WASHINGTON - US Member of Congress, Ilhan Omar, is pushing the Biden administration to do more to confront Indian Prime Minister Narendra Modi, with whom Biden met virtually on Monday, about his country's human rights record.

In a session in which Omar questioned Deputy Secretary of State Wendy Sherman, testifying before the House Foreign Affairs Committee, Omar raised concerns about the United States's history of getting close to undemocratic leaders as a strategy to show strength in numbers against an adversary.

President Joe Biden is currently trying to gather international support in its efforts to isolate Russia amid its invasion of Ukraine. This includes India.

"The Biden administration's Indo-Pacific strategy says that the United States has, for a long time, seen Asia merely as an arena for geopolitical competition. I'm grateful to see that framing. I agree. One of the things I think was a profound, moral, and strategic mistake in the last Cold War was our support for brutal dictators in the name of having a common enemy," Omar said.

"I would hope that most Americans look back at our long relationship with Pinochet in Chile, Suharto in Indonesia, Rios Montt in Guatemala, and feel the same determination. I do not want to repeat those historical injustices. What worries me is that this time we seem willing to let Modi be our new Pinochet," the Congresswoman said.

“Some in the foreign policy world seem eager to let Duterte or Marcos be our new Suharto. In the whole Indo-Pacific strategy, there are only two references to human rights. One of those is a reference to how China is undermining them. Nobody doubts that. China's human rights record is atrocious and that is well known,” she added.

"But I ask, what about Modi in India? How are we promoting a free and open region by supporting Modi? So, I ask you, why has the Biden administration been so reluctant to criticize Modi's government on human rights?" Omar added.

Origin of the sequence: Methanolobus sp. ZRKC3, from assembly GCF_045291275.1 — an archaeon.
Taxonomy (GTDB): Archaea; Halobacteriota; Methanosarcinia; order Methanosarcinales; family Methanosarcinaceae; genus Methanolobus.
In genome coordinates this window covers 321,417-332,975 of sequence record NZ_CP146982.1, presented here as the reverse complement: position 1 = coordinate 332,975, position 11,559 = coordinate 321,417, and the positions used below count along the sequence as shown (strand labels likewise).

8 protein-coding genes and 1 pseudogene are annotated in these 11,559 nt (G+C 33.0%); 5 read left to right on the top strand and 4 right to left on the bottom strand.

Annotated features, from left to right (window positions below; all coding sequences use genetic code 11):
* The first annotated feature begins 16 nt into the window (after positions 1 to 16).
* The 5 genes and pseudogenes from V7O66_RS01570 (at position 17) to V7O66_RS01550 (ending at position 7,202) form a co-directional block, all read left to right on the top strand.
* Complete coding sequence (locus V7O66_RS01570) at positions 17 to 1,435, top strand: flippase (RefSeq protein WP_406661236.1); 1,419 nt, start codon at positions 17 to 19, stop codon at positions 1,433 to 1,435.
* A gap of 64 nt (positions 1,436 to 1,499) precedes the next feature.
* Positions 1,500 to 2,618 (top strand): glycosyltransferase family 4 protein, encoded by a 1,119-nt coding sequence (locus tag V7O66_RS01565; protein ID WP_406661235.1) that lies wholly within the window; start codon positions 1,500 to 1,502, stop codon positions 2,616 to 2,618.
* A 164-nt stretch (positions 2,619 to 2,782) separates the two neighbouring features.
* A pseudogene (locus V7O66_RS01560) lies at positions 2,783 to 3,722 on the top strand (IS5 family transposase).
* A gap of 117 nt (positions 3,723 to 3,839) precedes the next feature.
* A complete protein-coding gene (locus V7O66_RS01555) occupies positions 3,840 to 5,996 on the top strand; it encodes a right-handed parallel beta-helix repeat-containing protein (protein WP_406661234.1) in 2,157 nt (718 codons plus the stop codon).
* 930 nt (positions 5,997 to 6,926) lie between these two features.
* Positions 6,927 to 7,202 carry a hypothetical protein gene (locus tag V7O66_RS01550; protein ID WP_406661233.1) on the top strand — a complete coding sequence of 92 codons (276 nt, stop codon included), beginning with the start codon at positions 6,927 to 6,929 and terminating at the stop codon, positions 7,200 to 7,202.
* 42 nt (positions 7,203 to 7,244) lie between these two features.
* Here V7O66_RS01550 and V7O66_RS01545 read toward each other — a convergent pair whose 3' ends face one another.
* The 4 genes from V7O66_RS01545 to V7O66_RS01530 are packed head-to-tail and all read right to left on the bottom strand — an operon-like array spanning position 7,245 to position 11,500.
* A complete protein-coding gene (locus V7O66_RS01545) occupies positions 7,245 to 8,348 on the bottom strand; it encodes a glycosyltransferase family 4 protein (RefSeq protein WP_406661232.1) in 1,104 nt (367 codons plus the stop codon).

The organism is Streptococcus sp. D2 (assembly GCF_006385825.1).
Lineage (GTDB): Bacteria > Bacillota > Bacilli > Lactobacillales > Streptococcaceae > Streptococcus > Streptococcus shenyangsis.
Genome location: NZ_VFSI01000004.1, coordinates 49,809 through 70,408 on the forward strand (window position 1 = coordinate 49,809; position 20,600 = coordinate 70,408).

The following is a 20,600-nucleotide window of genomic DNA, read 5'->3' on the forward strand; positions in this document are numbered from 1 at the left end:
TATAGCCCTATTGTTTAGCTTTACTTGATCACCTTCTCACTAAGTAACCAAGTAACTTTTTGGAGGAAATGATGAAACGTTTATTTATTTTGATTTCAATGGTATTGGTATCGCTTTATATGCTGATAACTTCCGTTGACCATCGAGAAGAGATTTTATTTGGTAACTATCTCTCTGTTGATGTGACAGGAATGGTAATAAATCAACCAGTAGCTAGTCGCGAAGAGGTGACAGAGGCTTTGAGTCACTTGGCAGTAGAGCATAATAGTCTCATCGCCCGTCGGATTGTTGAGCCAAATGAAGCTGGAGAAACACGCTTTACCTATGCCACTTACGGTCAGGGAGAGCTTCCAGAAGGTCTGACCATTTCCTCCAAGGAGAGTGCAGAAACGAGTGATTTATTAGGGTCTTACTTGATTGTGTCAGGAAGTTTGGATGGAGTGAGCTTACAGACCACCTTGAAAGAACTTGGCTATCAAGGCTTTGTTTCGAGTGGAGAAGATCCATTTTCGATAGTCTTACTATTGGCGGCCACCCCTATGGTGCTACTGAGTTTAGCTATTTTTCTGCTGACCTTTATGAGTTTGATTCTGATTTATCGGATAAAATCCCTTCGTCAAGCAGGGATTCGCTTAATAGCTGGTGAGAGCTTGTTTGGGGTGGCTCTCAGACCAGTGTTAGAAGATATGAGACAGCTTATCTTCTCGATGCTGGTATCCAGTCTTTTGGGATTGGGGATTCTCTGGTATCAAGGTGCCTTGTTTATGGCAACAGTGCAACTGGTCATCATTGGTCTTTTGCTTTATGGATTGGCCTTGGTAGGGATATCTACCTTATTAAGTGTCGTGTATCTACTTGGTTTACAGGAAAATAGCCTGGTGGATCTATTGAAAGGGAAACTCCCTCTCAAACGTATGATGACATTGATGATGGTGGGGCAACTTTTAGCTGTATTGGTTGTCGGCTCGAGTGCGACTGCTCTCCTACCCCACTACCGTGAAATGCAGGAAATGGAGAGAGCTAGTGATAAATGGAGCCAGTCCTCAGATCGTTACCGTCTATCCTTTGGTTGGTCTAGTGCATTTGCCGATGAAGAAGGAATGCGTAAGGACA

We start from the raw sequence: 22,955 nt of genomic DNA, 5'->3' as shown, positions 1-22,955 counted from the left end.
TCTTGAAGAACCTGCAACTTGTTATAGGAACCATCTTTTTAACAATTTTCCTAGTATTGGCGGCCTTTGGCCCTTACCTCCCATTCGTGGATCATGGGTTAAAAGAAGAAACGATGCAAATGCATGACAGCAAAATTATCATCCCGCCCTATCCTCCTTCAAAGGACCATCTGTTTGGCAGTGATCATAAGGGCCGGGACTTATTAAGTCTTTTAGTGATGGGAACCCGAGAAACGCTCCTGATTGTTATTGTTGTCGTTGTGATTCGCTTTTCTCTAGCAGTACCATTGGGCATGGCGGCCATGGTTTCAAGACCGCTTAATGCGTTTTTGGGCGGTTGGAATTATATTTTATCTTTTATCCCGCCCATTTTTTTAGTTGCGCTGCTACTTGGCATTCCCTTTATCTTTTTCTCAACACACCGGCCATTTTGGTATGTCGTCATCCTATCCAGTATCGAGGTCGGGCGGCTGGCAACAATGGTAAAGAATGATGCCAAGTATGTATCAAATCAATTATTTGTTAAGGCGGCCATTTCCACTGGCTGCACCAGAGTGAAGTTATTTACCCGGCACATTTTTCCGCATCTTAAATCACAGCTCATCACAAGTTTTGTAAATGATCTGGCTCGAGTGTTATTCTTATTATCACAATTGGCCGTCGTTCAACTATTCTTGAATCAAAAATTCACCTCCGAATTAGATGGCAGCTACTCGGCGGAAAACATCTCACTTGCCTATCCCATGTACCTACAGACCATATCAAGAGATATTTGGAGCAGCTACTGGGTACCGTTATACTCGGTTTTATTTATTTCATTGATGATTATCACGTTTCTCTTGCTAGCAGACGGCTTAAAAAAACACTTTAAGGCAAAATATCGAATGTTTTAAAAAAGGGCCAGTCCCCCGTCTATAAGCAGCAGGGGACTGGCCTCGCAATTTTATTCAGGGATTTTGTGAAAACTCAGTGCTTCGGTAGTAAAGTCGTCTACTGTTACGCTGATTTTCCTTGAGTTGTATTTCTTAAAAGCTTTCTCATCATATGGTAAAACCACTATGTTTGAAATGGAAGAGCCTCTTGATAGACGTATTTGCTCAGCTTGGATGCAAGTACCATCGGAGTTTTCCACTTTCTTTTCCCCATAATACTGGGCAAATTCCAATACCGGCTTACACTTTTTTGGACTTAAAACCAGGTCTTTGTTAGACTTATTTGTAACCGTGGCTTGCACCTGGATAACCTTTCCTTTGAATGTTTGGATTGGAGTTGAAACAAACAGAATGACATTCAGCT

Sherman responded by pointing out Biden's campaign pledge to put human rights at the centre of his foreign policy.

"I can assure you, in every interaction I have had with any government where we have concerns about their human rights record, it has been a part of that dialogue," Sherman said. She went on to highlight the US's growing dialogues with India's LGBTQ NGOs, which might not have been possible several years ago.

What Sherman did not voluntarily address in the tense exchange with the Minnesota congresswoman is the Modi government's treatment of its Muslim population.

Over the past several years, Muslims in India have been subjected to mass violence, unsubstantiated inflammatory rumours that endanger their safety, and discriminatory government policies.

"The Biden administration should absolutely do more to confront India’s fascist far-right extremism," Edward Mitch, deputy director of the Council on American-Islamic Relations, told The New Arab. "India is on a clear path towards genocide under Modi. The US shouldn't wait."

Mitch believes that all it would take for genocide to happen in this climate in India would be one spark – something negative that is blamed on the Muslim community.

"I think everyone's got to raise their voice," he said. "Ilhan Omar did the right thing. Raising her voice moves things in the right direction. Everyone has to do more."